"What he did yesterday was sort of say it's the party's fault," Kaine told CNN. "That deflection of responsibility is not leadership."

Aside from the response to the threats of violence, the state party has taken issue with allegations that the Sanders campaign has continued to make against it.

“(Sanders campaign manager) Jeff Weaver’s allegations against the state party this morning are blatantly false, and his refusal to apologize for the death threats and harassment against our state party chair that his campaign incited on Saturday is unacceptable,” said the state party’s executive director Zach Zaragosa in a statement Tuesday afternoon.

The party additionally sent out a three-page response rebutting claims made by Weaver on national television on Tuesday.

Among those claims:

• That the state party changed the rules to “shut people out of the debate.” The rules, however, are essentially the same to those in years past and that the campaign expressed no formal concern to party leadership over the rules, the state party has said.

• That a voice vote of the convention was clearly a “no” vote. Two early votes of the convention were clearly divided between Clinton and Sanders supporters, who voted yay and nay, respectively. The Sanders supporters were arguably louder in shouting their “nays;” however, there were more Clinton delegates in the room, suggesting that the Clinton supporters and their “yay” votes should have prevailed.

• That there were not enough chairs for everyone at the convention. There was space for 4,300 people in the main convention hall, according to the state party, but only 3,358 showed up.

• That the state party refused to allow all of Sanders’ delegates to be seated. The state party said that of 64 potential Sanders delegates, only eight delegates showed up and attempted to register at the state convention, and six were seated after investigation. The remaining 58 delegates had failed to provide missing identification information or were not registered Democrats by May 1. Additionally, the credentials committee, the body charged with looking into delegate issues, was made up of five Clinton and five Sanders supporters.

The party has also said Clinton prevailed overall in securing delegates at the state convention because her campaign’s turnout operation was superior — not because the convention was in any way rigged — and the numbers back up that assertion.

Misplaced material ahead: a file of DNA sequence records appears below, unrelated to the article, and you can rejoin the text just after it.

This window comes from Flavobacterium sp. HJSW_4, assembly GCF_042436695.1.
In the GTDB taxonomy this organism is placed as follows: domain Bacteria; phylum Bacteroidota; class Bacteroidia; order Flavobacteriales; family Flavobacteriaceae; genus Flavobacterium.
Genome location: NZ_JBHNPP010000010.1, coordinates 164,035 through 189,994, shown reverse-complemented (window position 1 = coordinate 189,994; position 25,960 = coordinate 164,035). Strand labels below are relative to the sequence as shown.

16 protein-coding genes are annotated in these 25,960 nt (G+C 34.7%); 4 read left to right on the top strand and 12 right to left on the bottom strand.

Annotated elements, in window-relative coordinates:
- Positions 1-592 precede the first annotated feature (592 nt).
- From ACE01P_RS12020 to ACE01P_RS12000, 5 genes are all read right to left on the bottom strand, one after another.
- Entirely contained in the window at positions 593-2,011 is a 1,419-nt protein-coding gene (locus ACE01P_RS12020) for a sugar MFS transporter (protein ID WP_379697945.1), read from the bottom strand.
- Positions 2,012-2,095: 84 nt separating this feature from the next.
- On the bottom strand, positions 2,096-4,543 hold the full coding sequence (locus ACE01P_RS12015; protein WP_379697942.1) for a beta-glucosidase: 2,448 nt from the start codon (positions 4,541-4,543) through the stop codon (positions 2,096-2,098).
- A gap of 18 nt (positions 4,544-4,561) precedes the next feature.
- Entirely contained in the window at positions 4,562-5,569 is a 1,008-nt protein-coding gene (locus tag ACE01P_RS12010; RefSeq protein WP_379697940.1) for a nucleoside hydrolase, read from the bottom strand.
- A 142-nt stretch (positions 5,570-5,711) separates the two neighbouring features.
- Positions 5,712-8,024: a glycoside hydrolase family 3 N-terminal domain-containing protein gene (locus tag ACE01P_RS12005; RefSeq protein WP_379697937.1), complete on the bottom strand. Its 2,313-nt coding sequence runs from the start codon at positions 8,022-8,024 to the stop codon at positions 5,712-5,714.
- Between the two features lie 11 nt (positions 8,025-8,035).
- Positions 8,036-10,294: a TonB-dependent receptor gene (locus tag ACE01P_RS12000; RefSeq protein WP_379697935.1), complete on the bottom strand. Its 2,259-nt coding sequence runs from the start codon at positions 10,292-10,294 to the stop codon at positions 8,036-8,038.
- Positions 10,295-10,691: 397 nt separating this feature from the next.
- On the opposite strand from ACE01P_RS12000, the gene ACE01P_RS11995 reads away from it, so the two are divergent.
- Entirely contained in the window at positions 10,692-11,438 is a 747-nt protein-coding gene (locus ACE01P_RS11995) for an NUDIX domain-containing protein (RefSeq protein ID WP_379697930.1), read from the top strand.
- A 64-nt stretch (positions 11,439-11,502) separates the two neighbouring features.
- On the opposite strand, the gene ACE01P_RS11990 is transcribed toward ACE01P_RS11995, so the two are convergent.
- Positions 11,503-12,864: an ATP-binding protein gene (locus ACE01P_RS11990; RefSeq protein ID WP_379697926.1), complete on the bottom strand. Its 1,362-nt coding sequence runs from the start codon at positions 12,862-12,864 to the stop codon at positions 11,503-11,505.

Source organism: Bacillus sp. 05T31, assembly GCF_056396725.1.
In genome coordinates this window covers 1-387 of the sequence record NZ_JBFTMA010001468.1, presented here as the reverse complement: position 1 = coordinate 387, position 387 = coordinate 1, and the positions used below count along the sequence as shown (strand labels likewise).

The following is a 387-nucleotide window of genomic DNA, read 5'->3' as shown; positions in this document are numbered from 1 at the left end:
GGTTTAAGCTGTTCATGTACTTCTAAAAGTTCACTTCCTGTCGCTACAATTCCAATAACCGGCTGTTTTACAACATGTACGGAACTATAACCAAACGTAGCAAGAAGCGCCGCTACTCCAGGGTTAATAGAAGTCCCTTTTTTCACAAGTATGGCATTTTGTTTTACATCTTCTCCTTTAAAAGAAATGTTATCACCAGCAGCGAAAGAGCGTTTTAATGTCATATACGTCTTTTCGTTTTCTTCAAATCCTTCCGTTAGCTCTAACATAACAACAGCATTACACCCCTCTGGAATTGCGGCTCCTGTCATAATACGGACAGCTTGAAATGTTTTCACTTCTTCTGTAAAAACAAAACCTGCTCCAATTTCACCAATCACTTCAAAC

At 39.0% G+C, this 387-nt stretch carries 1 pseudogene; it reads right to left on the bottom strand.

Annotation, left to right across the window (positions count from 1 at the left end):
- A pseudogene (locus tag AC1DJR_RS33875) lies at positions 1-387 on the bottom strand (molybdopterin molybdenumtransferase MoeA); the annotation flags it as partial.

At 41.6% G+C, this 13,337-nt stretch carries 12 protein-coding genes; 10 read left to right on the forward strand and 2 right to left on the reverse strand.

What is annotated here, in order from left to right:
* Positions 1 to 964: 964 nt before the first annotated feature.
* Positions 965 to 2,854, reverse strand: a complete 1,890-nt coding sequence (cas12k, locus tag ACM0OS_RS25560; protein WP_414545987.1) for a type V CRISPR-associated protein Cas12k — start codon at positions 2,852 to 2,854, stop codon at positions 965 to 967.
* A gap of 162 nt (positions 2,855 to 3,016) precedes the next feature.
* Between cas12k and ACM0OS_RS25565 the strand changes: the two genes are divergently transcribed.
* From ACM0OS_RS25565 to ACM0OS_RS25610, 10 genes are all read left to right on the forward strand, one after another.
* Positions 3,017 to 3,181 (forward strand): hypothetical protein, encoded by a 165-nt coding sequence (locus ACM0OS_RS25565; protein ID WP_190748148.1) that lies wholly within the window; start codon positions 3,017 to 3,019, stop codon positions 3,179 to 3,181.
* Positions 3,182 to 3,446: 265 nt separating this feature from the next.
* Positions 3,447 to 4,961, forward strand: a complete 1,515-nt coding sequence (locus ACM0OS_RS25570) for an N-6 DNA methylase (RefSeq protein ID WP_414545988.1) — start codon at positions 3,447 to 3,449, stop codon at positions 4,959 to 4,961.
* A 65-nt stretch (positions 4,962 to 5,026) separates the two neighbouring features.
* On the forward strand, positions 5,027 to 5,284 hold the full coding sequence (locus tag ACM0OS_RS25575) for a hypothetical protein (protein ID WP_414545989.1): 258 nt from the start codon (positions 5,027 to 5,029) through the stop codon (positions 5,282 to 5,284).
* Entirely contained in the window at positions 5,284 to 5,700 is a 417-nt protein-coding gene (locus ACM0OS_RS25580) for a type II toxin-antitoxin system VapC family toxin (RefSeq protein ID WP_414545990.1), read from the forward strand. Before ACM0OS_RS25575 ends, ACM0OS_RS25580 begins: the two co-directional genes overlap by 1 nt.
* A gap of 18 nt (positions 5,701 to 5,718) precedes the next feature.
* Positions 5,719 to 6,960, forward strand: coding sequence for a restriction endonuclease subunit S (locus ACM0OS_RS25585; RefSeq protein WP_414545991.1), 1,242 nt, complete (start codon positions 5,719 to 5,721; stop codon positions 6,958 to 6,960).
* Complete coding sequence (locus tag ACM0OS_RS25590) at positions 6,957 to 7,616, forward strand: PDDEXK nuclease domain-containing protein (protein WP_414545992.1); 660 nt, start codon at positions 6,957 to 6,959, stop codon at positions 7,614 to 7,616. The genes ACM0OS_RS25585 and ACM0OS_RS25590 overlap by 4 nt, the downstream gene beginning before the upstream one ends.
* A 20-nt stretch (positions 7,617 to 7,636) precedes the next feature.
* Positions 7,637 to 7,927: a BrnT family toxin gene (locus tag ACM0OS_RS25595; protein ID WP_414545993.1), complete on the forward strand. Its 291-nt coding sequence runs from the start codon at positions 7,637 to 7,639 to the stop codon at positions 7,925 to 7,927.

Despite having won the popular vote of the caucuses, Clinton was allotted only 1,722 delegates to Sanders’ 2,124 to the state convention. That’s because Sanders had a superior turnout to the county conventions — including the Clark County Convention, where Sanders had about 600 more delegates show up than Clinton.

Of the delegate spots to the state convention, Clinton left only 27 delegate seats vacant, where Sanders left 462 empty. Because there were more bodies in the room supporting Clinton, she won seven of the 12 delegates that were up for grabs at the state convention.

State party leaders had hoped that the convention would be a unifying event for Sanders and Clinton supporters, but the last few days have left some Democratic leaders worried that the party won’t heal its wounds before Philadelphia.

“One thing I hope that you can all agree with me on is that this contest between Hillary Clinton and Bernie Sanders has made us all proud to be Democrats,” Lange had said in her opening remarks as convention chair on Saturday. “The primary has energized our party because both of our candidates have consistently offered strong, well-thought-out visions to move America forward.”

At that point, however, tensions between the state party and some Sanders supporters had long ago become strained.

Some Sanders supporters had sued the state party over a deadline for party office, circulated a petition online advocating for changes to the party’s convention rules, and alleged that the party’s chair, Roberta Lange, would not be neutral in her role as convention chair. The state party, in turn, had characterized that group as “disgruntled activists who have chosen disruption over unity.”

As emotions began to boil over at the convention, a couple of Sanders’ prominent supporters, including former Nevada Assemblywoman Lucy Flores and former Ohio state Sen. Nina Turner, tried to urge calm. But by then, a crowd of several dozen Sanders supporters — a small minority of about 1,600 total — had already gathered around the stage to protest the way the convention was being run, a few of them hurling insults at the party leaders who sat there.